“…What is the meaning of being angry with small people?” Osho would respond. “They are doing what they can do – their vengeance, their revengefulness. They can kill Jesus, they can poison Socrates. And it has been thought that because Gautam Buddha has attained to a state where it does not matter whether he is insulted, humiliated, it is out of his silence and peace that there is no anger.
“But perhaps Zarathustra is more right – it is just the pride of the great man. You cannot pull him down to your level and make him angry. He will not fight with you, because you are too many, and he will not even be angry with you because you are pitiable, you are sick and pathological. You need all his compassion, even though you are doing every kind of harm to him….
“The small man is ninety-nine point nine percent, the great man is only once in a while. But all the progress and all the evolution and all that is beautiful in life and in the world is created by those few great men who can be counted on fingers.
“The small man has not contributed anything. He is just a burden. And I would like my people not to be small, not to be a burden, but to be creators, contributors, making life a little more beautiful, a little more juicy, a little more loving, a little more musical.
“Zarathustra is right when he says, ‘I can believe only in a God who can dance’. I would like to add, ‘If you can dance, you become a God unto yourself.’ ”
It was during a later series, that I happened to find a passage from another of Nietzsche’s books that made me almost fall off my chair with excitement, for it so exactly described Osho and, not only that, but the phenomenon of discourse itself.
I submitted it, along with my question, for discourse:
“Nietzsche writes, in Ecce Homo: ‘Here there speaks no prophet, none of those gruesome hybrids of sickness and will to power called founders of religions. One has above all to hear correctly the tone that proceeds from this mouth, this halcyon tone, if one is not to do pitiable injustice to the meaning of its wisdom…. Here there speaks no fanatic, here there is no preaching, here faith is not demanded: out of an infinite abundance of light and depth of happiness there falls drop after drop, word after word – a tender slowness of pace is the tempo of these discourses. Such as this reach only the most select. It is an incomparable privilege to be a listener here’.
“Osho, this is certainly about you,” I wrote, “Was Nietzsche your forerunner?”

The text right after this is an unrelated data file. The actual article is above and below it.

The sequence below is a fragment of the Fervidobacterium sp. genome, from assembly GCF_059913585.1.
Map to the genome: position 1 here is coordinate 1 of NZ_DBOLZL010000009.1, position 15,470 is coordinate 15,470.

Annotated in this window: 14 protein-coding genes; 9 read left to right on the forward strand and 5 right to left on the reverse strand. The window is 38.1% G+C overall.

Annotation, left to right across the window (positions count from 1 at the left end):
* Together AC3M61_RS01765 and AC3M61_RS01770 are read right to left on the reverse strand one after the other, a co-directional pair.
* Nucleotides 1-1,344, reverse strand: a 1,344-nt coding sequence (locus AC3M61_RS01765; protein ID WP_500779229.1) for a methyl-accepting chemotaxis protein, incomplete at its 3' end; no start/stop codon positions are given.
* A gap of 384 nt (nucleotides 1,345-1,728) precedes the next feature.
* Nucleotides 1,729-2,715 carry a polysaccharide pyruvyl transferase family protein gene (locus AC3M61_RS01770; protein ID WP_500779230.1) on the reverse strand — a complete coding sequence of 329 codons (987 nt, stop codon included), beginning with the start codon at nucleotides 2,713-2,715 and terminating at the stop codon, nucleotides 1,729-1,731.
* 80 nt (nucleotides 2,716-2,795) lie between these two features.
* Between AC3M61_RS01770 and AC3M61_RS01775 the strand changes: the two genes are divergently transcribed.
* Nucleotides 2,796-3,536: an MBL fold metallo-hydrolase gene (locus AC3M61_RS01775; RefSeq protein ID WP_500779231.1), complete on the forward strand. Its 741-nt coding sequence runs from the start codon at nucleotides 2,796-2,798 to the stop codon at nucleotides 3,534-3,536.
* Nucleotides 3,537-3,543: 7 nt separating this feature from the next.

“Yes,” Osho responded, “I can say all these statements are my statements, made by Nietzsche. It doesn’t matter who makes them. You are asking, ‘Was Nietzsche your forerunner?’ Yes, but I do not agree with Nietzsche in all his statements….”
What I had really meant to ask was: ‘How could it be that Nietzsche – who died before you were even born – could write more lucidly about you than I, who has lived physically close to you, who has sat only feet away from you for the past many years, and who is completely devoted to you?’
I did not ask that question, and never did find an answer. Yet, probably more significant was Osho’s providing an opportunity for me to speak Nietzsche’s words to him, and my discovering in Nietzsche the medium for me to express that which was both so profoundly in me and yet so achingly beyond me.
Text by Maneesha (first published in Osho News)
When Maneesha joined Osho News she asked Punya what she should write about. The immediate suggestion which popped up was: “How was it to sit in front of Osho and read the questions? I would have been scared stiff.” The answer to this became a series of articles which we have published during our first year. Here are the links to all of them:
13 – Osho Making Fun of our Seriousness
12 – Women’s Jealousy
11 – The Barbarous Mind
10 – The Bursting of the Boil
9 – The Device
8 – An Old Sinner
7 – Living with a Contemporary Koan
6 – The Irreplaceable Melody
5 – The Incomparable Privilege
4 – Our Final Questions
3 – The Whispered Transmission
2 – An Experiment: Mind Over Matter
1 – Reading the Questions to Osho: How It All Started